The competency of incitement as a disciplinary charge: An insight into the charge of incitement

In the recent decision of Economic Freedom Fighters v Minister of Justice and Constitutional Development (87638/2016) [2019] ZAGPPHC 253, the High Court pronounced on the definition of the crime of incitement and defined it as the intention, by words or conduct, to influence the mind of another in the furtherance of committing a crime. The decisive question being whether the accused intended to influence the mind of another towards the commission of a crime.

5 Aug 2019 2 min read Employment Alert Article

As per the definition above, for an employee to be charged with incitement, the employer must show that the employee in question sought to influence the mind of another employee to commit a crime. In the case of Albion Services CC v CCMA (D 275/10) [2013] ZALCD 12, the Labour Court affirmed that the test for incitement is whether an employee acted in such a manner so that ‘he reached and sought to influence the minds’ of his fellow employees.

Incitement is mostly used as a charge in the context of strike action, where one or more employees are found to have incited fellow employees to take part in strike action. When charging an employee for such offences, the employer is required to draw up a charge sheet and decide which charge in the disciplinary code fits the transgression. This is a fundamentally important exercise as the employer’s case will stand or fall by these charges.

In this context, the definition of incitement as provided by the High Court has the potential to create difficulties for an employer as it is extremely broad and is wholly dependent on the commission of a crime. These difficulties are further reinforced by the fact that section 64 of the Labour Relations Act, No 66 of 1966 (LRA) specifically provides that every employee has the right to strike.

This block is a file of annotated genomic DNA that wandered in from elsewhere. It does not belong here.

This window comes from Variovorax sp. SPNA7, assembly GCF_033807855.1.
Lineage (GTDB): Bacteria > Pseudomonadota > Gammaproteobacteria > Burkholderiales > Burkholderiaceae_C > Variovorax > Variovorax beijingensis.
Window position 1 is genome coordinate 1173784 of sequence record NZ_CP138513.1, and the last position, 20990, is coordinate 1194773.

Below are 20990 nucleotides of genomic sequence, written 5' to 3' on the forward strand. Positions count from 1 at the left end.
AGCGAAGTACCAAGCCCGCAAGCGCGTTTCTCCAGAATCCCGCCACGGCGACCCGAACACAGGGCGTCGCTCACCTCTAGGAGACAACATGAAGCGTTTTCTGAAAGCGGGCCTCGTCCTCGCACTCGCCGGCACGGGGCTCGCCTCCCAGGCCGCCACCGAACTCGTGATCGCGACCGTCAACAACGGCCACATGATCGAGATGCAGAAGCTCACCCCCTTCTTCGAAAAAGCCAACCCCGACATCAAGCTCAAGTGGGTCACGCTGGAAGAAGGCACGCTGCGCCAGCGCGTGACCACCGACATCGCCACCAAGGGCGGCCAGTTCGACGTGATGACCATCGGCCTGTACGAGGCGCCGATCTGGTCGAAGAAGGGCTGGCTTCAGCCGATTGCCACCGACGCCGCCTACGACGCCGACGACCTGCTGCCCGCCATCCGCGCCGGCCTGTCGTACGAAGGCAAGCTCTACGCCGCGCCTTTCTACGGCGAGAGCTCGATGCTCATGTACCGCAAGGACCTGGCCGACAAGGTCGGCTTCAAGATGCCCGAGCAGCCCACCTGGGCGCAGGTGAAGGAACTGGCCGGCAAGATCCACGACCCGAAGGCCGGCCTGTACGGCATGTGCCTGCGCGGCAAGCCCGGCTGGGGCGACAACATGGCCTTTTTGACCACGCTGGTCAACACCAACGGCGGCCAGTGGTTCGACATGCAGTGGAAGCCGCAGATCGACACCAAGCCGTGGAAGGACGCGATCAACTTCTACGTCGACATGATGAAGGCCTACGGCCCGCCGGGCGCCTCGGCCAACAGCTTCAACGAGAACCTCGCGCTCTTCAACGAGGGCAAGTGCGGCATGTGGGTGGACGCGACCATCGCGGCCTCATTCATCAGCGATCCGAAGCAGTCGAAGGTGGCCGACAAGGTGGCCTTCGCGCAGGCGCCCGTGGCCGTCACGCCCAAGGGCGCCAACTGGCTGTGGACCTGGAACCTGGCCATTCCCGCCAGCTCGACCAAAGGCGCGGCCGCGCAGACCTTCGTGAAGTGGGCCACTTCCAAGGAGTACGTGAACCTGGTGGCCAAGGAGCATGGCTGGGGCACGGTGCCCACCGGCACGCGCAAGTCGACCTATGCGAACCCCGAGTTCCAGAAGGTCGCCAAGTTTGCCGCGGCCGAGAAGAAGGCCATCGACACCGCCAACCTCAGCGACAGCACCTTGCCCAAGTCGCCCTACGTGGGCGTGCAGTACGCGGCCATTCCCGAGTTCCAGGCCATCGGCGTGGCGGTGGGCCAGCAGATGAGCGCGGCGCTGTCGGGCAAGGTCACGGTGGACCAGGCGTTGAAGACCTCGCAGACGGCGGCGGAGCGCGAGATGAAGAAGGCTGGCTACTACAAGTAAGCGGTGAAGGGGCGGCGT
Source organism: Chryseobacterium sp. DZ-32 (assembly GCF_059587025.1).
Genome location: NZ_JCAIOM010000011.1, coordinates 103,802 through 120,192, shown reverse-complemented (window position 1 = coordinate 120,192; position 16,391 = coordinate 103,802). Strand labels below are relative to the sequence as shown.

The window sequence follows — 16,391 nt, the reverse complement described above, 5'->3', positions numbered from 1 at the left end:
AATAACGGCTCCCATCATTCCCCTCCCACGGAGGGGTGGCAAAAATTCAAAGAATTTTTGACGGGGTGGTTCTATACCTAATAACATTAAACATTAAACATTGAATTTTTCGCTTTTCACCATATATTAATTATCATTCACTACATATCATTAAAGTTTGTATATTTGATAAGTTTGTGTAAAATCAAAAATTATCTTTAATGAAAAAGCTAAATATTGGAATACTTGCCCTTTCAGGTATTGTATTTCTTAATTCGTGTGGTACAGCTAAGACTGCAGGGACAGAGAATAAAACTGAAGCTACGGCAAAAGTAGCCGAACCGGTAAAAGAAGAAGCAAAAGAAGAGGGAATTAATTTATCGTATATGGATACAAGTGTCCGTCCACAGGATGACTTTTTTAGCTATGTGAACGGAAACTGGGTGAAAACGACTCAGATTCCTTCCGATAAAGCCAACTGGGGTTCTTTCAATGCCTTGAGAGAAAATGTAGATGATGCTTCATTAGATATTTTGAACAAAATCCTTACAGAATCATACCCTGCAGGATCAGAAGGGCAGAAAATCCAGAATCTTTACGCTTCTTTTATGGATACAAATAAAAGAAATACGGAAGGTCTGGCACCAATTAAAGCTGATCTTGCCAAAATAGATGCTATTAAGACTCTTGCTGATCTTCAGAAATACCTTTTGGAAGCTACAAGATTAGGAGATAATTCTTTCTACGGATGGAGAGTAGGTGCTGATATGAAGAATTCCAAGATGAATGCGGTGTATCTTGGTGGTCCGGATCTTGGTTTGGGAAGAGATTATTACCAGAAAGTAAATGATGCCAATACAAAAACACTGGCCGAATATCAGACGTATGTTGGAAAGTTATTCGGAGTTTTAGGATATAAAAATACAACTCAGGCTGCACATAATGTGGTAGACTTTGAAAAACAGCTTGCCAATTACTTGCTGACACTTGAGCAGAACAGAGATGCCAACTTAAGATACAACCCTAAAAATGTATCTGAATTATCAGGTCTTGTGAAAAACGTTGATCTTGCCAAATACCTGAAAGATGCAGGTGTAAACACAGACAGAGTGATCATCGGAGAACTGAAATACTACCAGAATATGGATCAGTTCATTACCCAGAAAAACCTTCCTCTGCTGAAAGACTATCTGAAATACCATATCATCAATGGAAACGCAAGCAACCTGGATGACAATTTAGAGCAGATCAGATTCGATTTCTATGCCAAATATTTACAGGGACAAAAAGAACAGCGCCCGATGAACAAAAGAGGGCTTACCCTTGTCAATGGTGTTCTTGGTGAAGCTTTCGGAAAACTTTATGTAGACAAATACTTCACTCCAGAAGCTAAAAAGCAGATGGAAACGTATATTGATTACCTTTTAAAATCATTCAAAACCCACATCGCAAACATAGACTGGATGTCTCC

Strike action would only be regarded as being unlawful when it is in violation of the provisions of the LRA. Therefore, if an employee were to influence the minds of fellow employees to institute strike action in accordance with the LRA, that employee would not be guilty of incitement as the strike would not be unlawful. Further, where an employee calls a gathering or meeting with a number of non-striking employees to ascertain whether those employees will engage in unlawful strike action, it cannot be said that the employee has gone far enough to be charged with the crime of incitement.

For an employee to be found guilty of incitement, extensive evidence would need to be led which shows that the employee reached and sought to influence the minds of his/her fellow employees to commit unlawful strike action.

It is clear that a charge of incitement is wholly dependent on the commission of a crime and it is unlikely that employers will have much success in charging employees for this offence at disciplinary enquiries. In the absence of clear evidence, it may be best to avoid charging employees for such an offence.

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